lm-scripts, add-dummy-bows, change-lm-vocab, empty-sentence-lm, get-unigram-probs, make-hiddens-lm, make-lm-subset, make-sub-lm, remove-lowprob-ngrams, reverse-lm, sort-lm - manipulate N-gram language models


add-dummy-bows [ lm-file ] > new-lm-file
change-lm-vocab -vocab vocab -lm lm-file -write-lm new-lm-file \
	[ -tolower ] [ -subset ] [ ngram-options ... ]
empty-sentence-lm -prob p -lm lm-file -write-lm new-lm-file \
	[ ngram-options ... ]
get-unigram-probs [ linear=1 ] [ lm-file ]
make-hiddens-lm [ lm-file ] > hiddens-lm-file
make-lm-subset count-file|- [ lm-file |- ] > new-lm-file
make-sub-lm [ maxorder=N ] [ lm-file ] > new-lm-file
remove-lowprob-ngrams [ lm-file ] > new-lm-file
reverse-lm  [ lm-file ] > new-lm-file
sort-lm [ lm-file ] > sorted-lm-file


These scripts perform various useful manipulations on N-gram models in their textual representation. Most operate on backoff N-grams in ARPA ngram-format(5).

Since these tools are implemented as scripts they don't automatically input or output compressed model files correctly, unlike the main SRILM tools. However, since most scripts work with data from standard input or to standard output (by leaving out the file argument, or specifying it as ``-'') it is easy to combine them with gunzip(1) or gzip(1) on the command line.

Also note that many of the scripts take their options with the gawk(1) syntax option=value instead of the more common -option value.

add-dummy-bows adds dummy backoff weights to N-grams, even where they are not required, to satisfy some broken software that expects backoff weights on all N-grams (except those of highest order).

change-lm-vocab modifies the vocabulary of an LM to be that in vocab. Any N-grams containing out-of-vocabulary words are removed, new words receive a unigram probability, and the model is renormalized. The -tolower option causes case distinctions to be ignored. -subset only removes words from the LM vocabulary, without adding any. Any remaining ngram-options are passes to ngram(1), and can be used to set debugging level, N-gram order, etc.

empty-sentence-lm modifies an LM so that it allows the empty sentence with probability p. This is useful to modify existing LMs that are trained on non-empty sentences only. ngram-options are passes to ngram(1), and can be used to set debugging level, N-gram order, etc.

make-hiddens-lm constructs an N-gram model that can be used with the ngram -hiddens option. The new model contains intra-utterance sentence boundary tags ``<#s>'' with the same probability as the original model had final sentence tags </s>. Also, utterance-initial words are not conditioned on <s> and there is no penalty associated with utterance-final </s>. Such as model might work better it the test corpus is segmented at places other than proper <s> boundaries.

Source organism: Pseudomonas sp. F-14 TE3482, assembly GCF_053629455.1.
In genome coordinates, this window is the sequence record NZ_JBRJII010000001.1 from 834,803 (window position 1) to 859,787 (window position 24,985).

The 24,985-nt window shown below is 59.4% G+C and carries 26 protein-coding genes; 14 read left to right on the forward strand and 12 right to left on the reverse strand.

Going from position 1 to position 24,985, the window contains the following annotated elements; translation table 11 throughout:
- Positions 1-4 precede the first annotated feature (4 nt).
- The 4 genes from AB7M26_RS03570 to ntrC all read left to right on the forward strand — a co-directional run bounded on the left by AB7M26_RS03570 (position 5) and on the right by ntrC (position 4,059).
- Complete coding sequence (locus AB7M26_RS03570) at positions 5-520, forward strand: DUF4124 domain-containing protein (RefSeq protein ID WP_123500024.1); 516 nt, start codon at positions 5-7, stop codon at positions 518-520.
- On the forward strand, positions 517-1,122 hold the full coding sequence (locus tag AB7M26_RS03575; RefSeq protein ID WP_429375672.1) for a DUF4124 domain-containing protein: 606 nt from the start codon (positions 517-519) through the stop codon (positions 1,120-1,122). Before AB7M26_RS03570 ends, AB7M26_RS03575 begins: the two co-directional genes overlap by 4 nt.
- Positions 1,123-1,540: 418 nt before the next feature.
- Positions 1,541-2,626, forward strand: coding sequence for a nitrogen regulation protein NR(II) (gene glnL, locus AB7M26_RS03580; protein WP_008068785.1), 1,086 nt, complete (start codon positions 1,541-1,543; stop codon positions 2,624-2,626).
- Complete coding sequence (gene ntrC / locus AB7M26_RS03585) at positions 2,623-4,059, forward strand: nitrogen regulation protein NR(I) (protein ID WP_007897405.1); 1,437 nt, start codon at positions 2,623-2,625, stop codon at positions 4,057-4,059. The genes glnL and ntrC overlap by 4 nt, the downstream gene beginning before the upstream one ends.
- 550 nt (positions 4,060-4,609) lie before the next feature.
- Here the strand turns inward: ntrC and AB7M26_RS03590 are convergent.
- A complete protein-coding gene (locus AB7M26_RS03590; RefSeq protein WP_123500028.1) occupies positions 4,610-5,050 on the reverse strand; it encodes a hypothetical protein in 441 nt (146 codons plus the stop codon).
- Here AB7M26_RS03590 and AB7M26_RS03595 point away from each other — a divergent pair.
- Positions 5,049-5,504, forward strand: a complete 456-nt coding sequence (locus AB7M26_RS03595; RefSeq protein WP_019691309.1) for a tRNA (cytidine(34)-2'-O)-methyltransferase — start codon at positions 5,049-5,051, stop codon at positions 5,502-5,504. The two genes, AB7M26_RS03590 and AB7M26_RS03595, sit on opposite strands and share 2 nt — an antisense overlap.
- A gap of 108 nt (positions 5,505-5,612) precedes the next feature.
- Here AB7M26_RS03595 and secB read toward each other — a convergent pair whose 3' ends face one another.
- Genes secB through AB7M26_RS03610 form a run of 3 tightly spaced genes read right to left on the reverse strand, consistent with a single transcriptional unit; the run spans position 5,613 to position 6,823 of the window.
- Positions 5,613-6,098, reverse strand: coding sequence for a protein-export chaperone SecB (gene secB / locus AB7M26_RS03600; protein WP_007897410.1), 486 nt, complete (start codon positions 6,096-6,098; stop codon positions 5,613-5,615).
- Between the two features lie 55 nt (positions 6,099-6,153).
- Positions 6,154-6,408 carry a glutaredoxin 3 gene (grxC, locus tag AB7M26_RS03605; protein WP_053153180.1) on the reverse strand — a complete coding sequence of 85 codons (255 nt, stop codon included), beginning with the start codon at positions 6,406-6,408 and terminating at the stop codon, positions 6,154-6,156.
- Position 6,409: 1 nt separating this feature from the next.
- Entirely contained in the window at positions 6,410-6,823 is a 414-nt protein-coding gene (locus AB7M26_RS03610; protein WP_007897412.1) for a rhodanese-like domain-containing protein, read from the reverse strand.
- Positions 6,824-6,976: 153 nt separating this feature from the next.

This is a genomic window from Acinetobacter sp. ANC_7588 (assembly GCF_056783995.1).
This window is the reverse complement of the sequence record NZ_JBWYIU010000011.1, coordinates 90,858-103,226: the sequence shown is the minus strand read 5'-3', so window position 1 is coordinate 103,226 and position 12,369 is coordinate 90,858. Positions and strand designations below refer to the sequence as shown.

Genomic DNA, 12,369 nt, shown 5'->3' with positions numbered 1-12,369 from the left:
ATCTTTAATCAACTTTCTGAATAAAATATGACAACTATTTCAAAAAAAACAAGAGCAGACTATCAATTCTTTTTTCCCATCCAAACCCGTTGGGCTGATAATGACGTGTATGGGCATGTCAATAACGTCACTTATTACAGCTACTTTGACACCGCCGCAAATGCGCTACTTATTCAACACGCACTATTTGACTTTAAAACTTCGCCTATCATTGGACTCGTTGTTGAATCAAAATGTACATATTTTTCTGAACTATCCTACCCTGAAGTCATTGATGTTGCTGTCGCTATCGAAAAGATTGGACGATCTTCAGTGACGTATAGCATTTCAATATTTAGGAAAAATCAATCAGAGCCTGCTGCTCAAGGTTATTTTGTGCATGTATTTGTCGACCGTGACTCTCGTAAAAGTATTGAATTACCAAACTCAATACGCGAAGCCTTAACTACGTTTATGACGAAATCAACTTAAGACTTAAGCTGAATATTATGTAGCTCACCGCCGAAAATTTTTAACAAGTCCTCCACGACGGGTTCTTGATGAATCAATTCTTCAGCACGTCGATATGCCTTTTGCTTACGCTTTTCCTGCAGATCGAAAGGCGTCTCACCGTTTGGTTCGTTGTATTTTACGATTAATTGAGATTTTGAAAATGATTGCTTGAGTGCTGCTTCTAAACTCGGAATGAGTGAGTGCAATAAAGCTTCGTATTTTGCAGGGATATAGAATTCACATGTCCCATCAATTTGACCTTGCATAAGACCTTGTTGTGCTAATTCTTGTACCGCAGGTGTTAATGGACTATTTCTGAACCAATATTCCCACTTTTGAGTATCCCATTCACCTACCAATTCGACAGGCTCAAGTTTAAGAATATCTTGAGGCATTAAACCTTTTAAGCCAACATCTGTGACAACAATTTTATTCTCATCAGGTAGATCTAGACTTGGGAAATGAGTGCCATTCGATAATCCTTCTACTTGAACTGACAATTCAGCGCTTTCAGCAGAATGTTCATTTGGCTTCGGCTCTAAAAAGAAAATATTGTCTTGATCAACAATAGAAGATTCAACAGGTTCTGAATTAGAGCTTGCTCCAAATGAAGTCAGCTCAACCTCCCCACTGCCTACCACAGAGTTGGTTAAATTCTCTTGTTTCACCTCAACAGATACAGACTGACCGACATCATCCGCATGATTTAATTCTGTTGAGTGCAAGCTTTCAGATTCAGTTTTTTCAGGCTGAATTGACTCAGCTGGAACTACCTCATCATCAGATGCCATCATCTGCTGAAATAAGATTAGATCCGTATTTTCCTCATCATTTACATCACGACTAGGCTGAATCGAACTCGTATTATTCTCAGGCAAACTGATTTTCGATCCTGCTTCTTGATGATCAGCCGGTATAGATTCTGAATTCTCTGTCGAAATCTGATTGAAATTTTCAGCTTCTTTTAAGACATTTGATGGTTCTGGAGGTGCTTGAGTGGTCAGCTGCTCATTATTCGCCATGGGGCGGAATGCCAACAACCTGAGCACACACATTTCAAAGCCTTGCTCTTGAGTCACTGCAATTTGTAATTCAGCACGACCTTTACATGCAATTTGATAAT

make-lm-subset forms a new LM containing only the N-grams found in the count-file, in ngram-count(1) format. The result still needs to be renormalized with ngram -renorm (which will also adjust the N-gram counts in the header).

make-sub-lm removes N-grams of order exceeding N. This function is now redundant, since all SRILM tools can do this implicitly (without using extra memory and very small time overhead) when reading N-gram models with the appropriate -order parameter.

remove-lowprob-ngrams eliminates N-grams whose probability is lower than that which they would receive through backoff. This is useful when building finite-state networks for N-gram models. However, this function is now performed much faster by ngram(1) with the -prune-lowprobs option.

reverse-lm produces a new LM that generates sentences with probabilities equal to the reversed sentences in the input model.

sort-lm sorts the n-grams in an LM in lexicographic order (left-most words being the most significant). This is not a requirement for SRILM, but might be necessary for some other LM software. (The LMs output by SRILM are sorted somewhat differently, reflecting the internal data structures used; that is also the order that should give best cache utilization when using SRILM to read models.)

get-unigram-probs extracts the unigram probabilities in a simple table format from a backoff language model. The linear=1 option causes probabilities to be output on a linear (instead of log) scale.


ngram-format(5), ngram(1).


These are quick-and-dirty scripts, what do you expect?
reverse-lm supports only bigram LMs, and can produce improper probability estimates as a result of inconsistent marginals in the input model.


Andreas Stolcke <stolcke@speech.sri.com>.
Copyright 1995-2006 SRI International